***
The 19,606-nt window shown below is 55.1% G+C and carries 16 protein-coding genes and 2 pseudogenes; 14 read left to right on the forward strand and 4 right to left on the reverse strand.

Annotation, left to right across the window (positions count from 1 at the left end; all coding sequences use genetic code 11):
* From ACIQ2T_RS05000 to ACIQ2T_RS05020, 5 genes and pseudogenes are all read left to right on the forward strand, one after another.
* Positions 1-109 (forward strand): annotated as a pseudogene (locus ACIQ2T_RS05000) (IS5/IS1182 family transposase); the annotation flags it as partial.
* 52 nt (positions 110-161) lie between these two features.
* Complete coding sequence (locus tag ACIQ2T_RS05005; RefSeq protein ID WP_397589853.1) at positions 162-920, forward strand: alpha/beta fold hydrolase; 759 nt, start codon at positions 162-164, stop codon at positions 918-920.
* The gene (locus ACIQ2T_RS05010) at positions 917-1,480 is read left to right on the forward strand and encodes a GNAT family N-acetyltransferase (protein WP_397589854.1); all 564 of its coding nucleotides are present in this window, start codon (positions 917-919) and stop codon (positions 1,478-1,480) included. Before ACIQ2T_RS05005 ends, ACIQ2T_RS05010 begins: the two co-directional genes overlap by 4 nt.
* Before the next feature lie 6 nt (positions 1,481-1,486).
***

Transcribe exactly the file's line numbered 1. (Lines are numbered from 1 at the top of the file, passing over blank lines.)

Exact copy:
The 19,606-nt window shown below is 55.1% G+C and carries 16 protein-coding genes and 2 pseudogenes; 14 read left to right on the forward strand and 4 right to left on the reverse strand.